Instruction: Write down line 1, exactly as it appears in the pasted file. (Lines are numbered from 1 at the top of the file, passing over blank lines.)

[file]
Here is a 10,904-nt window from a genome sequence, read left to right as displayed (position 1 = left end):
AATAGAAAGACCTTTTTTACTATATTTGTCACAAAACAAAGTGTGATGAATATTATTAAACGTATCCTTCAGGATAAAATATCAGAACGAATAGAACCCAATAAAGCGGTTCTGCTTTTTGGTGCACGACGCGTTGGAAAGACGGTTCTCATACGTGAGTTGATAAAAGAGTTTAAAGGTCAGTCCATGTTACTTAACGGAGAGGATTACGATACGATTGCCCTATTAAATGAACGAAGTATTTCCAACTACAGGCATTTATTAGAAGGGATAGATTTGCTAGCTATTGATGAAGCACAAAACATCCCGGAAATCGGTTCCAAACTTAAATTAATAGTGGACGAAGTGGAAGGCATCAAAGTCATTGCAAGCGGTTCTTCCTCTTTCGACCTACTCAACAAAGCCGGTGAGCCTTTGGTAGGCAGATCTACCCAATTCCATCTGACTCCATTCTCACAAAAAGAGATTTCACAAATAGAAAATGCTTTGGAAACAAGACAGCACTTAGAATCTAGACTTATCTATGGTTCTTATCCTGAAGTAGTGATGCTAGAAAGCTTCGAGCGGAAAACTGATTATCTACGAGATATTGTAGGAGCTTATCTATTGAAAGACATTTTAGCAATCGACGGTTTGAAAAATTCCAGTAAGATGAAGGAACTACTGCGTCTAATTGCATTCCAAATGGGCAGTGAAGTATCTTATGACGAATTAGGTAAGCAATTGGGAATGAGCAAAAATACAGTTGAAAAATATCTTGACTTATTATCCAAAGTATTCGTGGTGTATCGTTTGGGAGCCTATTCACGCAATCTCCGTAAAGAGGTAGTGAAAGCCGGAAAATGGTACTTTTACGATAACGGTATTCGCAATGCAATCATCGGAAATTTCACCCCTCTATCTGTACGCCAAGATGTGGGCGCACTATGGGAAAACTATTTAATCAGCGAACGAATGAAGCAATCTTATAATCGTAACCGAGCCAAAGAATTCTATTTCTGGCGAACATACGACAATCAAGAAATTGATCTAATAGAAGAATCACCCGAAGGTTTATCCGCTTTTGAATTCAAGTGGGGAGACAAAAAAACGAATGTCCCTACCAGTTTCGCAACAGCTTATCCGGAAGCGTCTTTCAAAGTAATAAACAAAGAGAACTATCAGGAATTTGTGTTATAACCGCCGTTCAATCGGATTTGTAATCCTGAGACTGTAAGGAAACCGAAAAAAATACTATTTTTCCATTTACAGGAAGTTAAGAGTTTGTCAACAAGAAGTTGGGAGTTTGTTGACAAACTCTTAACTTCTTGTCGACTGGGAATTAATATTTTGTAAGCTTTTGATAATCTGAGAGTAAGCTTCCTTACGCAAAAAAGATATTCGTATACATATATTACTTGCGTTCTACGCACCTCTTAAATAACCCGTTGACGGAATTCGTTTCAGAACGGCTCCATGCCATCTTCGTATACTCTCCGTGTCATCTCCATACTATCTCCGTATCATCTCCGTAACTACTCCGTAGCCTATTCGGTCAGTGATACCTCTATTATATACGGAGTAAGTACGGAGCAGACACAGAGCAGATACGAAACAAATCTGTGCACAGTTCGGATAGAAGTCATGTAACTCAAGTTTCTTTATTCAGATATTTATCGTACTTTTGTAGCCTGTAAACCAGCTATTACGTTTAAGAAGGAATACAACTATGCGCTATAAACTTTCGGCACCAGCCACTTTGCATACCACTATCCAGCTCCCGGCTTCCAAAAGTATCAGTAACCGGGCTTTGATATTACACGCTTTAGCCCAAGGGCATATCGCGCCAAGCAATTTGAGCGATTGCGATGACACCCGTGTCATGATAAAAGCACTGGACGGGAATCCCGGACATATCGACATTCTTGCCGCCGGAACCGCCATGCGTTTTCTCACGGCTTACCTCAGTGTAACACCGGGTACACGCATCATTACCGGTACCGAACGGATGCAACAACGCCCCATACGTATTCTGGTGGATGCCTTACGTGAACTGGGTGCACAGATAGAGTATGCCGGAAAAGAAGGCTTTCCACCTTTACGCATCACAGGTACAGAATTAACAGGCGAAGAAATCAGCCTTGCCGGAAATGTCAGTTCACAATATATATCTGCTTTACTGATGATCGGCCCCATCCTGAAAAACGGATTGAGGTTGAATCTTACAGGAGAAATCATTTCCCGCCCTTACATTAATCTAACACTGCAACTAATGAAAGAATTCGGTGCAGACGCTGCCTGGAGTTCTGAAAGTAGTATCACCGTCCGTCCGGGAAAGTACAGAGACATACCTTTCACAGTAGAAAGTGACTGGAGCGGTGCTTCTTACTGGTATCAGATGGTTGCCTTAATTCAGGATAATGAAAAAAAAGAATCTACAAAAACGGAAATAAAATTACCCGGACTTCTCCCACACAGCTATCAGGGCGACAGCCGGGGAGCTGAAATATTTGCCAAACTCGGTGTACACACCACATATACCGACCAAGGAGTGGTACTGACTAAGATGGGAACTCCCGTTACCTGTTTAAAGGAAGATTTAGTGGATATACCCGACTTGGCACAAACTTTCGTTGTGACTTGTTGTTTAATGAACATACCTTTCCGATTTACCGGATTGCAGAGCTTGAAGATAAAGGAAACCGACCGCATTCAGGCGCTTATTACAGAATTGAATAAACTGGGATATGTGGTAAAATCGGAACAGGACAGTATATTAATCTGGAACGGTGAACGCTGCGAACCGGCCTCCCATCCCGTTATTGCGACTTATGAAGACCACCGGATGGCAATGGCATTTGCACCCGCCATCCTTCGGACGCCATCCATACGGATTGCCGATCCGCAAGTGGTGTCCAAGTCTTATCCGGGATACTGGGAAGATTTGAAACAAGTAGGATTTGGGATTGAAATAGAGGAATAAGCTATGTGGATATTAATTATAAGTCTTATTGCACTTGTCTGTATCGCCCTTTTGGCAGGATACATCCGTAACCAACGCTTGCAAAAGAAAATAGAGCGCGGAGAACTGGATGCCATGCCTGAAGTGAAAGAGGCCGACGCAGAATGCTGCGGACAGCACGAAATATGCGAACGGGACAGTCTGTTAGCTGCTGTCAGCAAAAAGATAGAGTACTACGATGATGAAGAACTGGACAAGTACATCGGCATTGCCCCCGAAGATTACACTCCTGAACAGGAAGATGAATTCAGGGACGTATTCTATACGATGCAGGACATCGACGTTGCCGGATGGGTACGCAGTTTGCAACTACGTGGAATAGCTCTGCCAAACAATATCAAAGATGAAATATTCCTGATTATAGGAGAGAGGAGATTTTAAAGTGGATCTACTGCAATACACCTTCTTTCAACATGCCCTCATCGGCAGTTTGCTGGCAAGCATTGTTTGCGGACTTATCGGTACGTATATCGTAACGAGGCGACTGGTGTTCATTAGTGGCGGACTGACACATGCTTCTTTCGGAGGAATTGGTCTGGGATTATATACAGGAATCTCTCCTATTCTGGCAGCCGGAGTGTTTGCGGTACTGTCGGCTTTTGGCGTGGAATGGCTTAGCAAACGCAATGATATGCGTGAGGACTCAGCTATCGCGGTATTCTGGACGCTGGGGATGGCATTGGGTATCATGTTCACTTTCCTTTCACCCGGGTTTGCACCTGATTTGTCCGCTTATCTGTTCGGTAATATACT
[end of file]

Here is a 10,904-nt window from a genome sequence, read left to right as displayed (position 1 = left end):